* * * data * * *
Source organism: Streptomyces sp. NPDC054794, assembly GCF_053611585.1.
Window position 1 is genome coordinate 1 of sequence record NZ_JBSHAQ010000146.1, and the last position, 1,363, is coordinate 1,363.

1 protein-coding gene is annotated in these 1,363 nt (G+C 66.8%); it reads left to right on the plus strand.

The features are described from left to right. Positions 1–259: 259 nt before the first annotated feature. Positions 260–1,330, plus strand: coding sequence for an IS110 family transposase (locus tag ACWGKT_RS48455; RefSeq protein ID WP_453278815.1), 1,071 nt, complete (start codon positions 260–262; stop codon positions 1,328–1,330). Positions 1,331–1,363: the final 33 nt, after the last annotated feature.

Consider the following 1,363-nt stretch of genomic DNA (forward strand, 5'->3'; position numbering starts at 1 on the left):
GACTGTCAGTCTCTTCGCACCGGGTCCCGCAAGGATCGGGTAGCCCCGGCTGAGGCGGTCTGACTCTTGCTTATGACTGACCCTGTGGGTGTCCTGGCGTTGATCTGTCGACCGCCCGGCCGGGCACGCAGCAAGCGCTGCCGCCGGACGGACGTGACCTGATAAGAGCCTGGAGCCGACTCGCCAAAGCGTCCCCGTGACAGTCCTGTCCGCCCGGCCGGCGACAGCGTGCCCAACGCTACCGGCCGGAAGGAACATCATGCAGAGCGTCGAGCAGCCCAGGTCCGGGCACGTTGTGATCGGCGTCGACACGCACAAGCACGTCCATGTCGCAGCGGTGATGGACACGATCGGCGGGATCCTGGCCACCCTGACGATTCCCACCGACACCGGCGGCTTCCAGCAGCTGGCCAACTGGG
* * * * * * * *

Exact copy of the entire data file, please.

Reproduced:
Source organism: Streptomyces sp. NPDC054794, assembly GCF_053611585.1.
Window position 1 is genome coordinate 1 of sequence record NZ_JBSHAQ010000146.1, and the last position, 1,363, is coordinate 1,363.

1 protein-coding gene is annotated in these 1,363 nt (G+C 66.8%); it reads left to right on the plus strand.

The features are described from left to right. Positions 1–259: 259 nt before the first annotated feature. Positions 260–1,330, plus strand: coding sequence for an IS110 family transposase (locus tag ACWGKT_RS48455; RefSeq protein ID WP_453278815.1), 1,071 nt, complete (start codon positions 260–262; stop codon positions 1,328–1,330). Positions 1,331–1,363: the final 33 nt, after the last annotated feature.

Consider the following 1,363-nt stretch of genomic DNA (forward strand, 5'->3'; position numbering starts at 1 on the left):
GACTGTCAGTCTCTTCGCACCGGGTCCCGCAAGGATCGGGTAGCCCCGGCTGAGGCGGTCTGACTCTTGCTTATGACTGACCCTGTGGGTGTCCTGGCGTTGATCTGTCGACCGCCCGGCCGGGCACGCAGCAAGCGCTGCCGCCGGACGGACGTGACCTGATAAGAGCCTGGAGCCGACTCGCCAAAGCGTCCCCGTGACAGTCCTGTCCGCCCGGCCGGCGACAGCGTGCCCAACGCTACCGGCCGGAAGGAACATCATGCAGAGCGTCGAGCAGCCCAGGTCCGGGCACGTTGTGATCGGCGTCGACACGCACAAGCACGTCCATGTCGCAGCGGTGATGGACACGATCGGCGGGATCCTGGCCACCCTGACGATTCCCACCGACACCGGCGGCTTCCAGCAGCTGGCCAACTGGG